Sean Holm

Sean Holm

Country:
United Kingdom
Course:
PhD Medical and Health Care Studies

What Faculty are you based in?

I am based in the Medical School situated within the Faculty of Health and Life Sciences.

How did you come to study at Swansea University?

Not knowing what I wanted to do on completion of my A-levels I took a gap year, working in Zambia with the charity Restless Development.

During this year I determined life science was the topic that interested me most and applied to study a BSc in Biochemistry at Swansea University. I thoroughly enjoyed my studies especially the final year research project where my work was published in Nature Communications, as part of my supervisor’s paper. Graduating in 2019, with a first-class degree and the Biochemistry’s Graduate Prize for finishing top of the class, I was awarded a Swansea University Research Excellence Grant for a PhD under Professor Catherine Thornton and Dr Nicholas Jones.

What is your research topic?

I am an immunologist meaning I study the immune system. In particular, I focus on immune responses in pregnancy and very early life.

What led to your interest in this area?

When I first encountered the world of immunology, in a second-year module of my undergraduate degree, I thought it was a horribly complicated beast. However, as my understanding grew so too did my appreciation for all its nuanced complexities. Taking on a third-year research project based in immunology cemented my love for the field. And, I have not looked back since.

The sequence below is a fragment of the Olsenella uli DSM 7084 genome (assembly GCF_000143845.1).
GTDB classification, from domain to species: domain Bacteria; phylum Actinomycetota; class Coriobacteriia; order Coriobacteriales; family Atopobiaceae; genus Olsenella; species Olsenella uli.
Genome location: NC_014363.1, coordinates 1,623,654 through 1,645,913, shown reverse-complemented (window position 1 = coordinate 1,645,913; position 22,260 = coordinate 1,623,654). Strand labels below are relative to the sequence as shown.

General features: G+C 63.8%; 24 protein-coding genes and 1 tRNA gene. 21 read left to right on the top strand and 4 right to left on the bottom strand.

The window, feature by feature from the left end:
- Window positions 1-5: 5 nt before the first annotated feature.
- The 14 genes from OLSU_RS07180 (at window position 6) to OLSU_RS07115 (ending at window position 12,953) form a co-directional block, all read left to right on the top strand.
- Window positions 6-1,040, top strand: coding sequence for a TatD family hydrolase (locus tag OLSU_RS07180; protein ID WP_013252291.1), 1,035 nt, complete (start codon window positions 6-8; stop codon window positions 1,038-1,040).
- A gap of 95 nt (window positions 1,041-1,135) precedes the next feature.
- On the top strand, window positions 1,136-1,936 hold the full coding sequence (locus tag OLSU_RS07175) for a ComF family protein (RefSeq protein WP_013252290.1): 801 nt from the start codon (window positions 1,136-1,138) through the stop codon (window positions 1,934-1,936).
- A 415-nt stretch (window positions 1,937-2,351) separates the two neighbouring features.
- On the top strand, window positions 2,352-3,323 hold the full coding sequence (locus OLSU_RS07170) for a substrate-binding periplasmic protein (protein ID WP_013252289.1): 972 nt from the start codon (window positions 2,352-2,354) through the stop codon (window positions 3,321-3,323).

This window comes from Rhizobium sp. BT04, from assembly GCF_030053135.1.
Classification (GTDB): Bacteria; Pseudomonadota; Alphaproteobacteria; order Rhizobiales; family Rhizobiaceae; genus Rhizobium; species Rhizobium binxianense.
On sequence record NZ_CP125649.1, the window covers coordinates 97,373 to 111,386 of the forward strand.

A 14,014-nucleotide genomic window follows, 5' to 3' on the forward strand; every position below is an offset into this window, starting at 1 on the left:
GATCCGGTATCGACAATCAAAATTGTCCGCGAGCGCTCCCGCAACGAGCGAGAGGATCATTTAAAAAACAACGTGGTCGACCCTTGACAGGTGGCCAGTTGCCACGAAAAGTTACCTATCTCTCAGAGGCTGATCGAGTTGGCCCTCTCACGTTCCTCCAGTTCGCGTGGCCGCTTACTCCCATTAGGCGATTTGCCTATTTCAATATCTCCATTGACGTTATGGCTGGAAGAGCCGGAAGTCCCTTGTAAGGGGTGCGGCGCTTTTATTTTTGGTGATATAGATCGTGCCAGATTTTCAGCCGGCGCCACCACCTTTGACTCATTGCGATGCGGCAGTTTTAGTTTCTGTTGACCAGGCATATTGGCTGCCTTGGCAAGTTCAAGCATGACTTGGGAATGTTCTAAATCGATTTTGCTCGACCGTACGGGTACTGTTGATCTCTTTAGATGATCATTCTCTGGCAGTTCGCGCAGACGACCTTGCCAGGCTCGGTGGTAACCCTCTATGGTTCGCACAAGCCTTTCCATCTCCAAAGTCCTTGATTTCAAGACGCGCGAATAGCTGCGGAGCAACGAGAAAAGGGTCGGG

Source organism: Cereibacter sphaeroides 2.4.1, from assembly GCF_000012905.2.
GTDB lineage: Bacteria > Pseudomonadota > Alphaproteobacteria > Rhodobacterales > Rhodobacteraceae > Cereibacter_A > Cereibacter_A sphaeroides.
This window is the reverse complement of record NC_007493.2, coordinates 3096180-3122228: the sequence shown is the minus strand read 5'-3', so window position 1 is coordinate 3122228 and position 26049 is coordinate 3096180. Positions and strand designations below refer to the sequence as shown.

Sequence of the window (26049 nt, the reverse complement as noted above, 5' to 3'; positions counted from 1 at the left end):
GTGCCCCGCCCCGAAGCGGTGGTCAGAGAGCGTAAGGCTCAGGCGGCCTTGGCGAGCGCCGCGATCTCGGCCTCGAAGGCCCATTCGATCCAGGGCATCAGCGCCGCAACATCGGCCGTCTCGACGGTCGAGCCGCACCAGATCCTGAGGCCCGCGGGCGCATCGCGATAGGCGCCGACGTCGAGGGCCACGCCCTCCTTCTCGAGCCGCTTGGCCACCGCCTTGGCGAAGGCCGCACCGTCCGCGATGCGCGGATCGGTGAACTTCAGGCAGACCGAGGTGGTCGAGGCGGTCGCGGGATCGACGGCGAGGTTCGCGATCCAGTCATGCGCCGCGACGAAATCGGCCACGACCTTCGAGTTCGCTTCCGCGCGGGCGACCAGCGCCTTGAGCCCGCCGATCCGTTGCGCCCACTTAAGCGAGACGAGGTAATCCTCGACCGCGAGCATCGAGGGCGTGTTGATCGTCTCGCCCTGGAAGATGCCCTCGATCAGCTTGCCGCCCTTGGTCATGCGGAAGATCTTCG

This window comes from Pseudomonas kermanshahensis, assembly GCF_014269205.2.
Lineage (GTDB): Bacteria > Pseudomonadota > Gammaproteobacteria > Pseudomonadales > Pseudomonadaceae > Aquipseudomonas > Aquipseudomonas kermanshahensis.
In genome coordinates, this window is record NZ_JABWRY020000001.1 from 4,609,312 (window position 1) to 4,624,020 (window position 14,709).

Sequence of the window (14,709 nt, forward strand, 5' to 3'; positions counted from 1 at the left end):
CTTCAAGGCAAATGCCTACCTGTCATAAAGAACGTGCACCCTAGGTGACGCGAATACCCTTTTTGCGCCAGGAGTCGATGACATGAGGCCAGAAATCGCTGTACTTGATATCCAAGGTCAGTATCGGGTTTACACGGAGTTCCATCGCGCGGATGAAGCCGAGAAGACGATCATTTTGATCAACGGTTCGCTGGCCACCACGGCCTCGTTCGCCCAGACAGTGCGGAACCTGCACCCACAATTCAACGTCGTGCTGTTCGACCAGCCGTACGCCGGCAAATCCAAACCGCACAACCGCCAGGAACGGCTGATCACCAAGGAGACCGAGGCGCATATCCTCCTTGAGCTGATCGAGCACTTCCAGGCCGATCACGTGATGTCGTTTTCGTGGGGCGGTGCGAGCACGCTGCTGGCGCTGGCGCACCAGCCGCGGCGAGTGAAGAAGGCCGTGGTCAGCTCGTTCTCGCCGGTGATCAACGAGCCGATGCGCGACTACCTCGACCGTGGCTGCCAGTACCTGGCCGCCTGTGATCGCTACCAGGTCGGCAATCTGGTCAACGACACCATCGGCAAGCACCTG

Narrowing down a topic of research, with so many interesting and impactful aspects of immunology to study, was considerably harder. However, having seen the devastating impact of our poor understanding of immunity in infants and pregnancy, whilst working for Restless development, I welcomed the opportunity to focus my research on these underserved groups.

What do you hope to achieve with your research?

Whilst our understanding of immunity has come on in leaps and bounds immune responses in infants and pregnant women are comparatively poorly understood. My research aims to tackle this gap in our knowledge, improving health outcomes for mothers and babies.

What are the best things about conducting your research at Swansea University?

The benefits of a supportive and collaborative environment in research cannot be overstated. Having the freedom to work with many different researchers, engage in public outreach, and get involved with a whole host of activities across the university makes it an exciting and stimulating place to study.

What are your plans for the future?

Alongside my studies I have really enjoyed taking part in outreach and public engagement. I think it’s really important that the hard work of researchers escapes the circles of academia. Whilst I don’t yet have any concrete plans, I hope to continue pushing the bounds of scientific knowledge and continue making that knowledge accessible to everyone.